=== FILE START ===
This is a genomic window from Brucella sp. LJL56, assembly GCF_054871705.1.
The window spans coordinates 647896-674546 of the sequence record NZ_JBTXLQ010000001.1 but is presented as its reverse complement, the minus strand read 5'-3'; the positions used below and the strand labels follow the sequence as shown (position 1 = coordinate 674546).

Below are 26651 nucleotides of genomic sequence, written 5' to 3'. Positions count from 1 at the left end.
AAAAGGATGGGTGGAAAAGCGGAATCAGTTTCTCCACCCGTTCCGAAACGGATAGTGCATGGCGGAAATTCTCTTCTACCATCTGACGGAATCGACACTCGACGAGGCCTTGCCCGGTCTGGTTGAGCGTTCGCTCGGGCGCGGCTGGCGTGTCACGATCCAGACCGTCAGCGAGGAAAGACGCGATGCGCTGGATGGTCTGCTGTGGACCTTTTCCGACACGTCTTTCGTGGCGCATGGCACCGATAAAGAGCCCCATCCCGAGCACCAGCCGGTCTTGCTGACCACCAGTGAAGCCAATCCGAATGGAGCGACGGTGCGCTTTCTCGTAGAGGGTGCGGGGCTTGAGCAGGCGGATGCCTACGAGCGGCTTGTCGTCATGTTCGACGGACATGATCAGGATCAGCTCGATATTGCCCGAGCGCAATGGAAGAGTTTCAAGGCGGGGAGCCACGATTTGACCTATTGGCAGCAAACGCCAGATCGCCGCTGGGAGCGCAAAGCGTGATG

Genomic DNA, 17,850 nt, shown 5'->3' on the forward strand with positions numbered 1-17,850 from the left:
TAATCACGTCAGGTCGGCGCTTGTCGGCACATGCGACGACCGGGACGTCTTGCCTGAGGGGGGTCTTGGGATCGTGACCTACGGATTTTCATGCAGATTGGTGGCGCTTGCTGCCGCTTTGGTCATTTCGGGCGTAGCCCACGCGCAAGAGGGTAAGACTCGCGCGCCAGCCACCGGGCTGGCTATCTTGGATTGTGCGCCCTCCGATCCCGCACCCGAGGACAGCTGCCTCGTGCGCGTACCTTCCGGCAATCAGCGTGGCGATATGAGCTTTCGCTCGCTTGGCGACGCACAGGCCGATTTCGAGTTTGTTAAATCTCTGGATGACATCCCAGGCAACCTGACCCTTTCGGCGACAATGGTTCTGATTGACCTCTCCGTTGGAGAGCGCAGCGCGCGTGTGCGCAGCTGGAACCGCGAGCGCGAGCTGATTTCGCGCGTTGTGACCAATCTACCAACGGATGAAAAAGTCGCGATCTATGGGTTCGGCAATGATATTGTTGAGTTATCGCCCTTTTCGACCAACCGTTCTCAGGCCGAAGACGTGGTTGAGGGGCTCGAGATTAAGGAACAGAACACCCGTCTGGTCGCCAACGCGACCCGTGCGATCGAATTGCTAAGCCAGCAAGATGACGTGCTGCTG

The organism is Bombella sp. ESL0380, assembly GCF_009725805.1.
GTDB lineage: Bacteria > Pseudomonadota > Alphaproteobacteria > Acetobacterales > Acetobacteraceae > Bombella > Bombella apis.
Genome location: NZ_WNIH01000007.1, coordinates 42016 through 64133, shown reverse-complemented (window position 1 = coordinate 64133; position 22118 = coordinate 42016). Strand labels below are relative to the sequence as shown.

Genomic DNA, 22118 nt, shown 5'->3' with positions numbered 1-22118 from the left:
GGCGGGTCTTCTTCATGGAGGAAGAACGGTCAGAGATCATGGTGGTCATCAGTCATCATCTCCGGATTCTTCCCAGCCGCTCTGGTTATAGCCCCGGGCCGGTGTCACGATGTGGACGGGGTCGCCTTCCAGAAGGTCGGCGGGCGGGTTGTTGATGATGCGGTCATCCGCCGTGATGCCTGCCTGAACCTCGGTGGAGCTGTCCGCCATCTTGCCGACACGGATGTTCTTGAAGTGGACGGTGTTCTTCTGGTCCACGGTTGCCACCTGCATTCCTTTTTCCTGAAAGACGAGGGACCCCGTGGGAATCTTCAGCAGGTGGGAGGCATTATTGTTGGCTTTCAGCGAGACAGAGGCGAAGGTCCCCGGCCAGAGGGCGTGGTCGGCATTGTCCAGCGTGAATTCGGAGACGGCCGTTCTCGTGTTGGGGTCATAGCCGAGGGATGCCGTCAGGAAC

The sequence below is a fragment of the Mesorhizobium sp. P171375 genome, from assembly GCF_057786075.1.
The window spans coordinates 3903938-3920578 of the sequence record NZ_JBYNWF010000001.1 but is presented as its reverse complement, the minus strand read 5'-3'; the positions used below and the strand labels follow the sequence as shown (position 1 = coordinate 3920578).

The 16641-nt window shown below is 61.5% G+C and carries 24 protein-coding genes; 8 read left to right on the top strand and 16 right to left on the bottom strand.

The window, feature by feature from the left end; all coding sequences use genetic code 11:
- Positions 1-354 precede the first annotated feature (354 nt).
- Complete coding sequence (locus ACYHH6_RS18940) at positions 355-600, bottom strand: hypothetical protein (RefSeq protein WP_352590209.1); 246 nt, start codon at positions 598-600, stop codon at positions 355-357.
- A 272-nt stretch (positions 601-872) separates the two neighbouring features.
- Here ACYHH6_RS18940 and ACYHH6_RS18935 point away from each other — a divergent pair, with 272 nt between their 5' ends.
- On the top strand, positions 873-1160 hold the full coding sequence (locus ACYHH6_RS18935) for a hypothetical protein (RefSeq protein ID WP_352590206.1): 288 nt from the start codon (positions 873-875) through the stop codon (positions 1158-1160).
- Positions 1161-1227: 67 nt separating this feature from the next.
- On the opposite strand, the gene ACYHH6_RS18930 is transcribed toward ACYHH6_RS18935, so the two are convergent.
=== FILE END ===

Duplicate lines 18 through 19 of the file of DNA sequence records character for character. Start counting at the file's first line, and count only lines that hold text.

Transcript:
- A 272-nt stretch (positions 601-872) separates the two neighbouring features.
- Here ACYHH6_RS18940 and ACYHH6_RS18935 point away from each other — a divergent pair, with 272 nt between their 5' ends.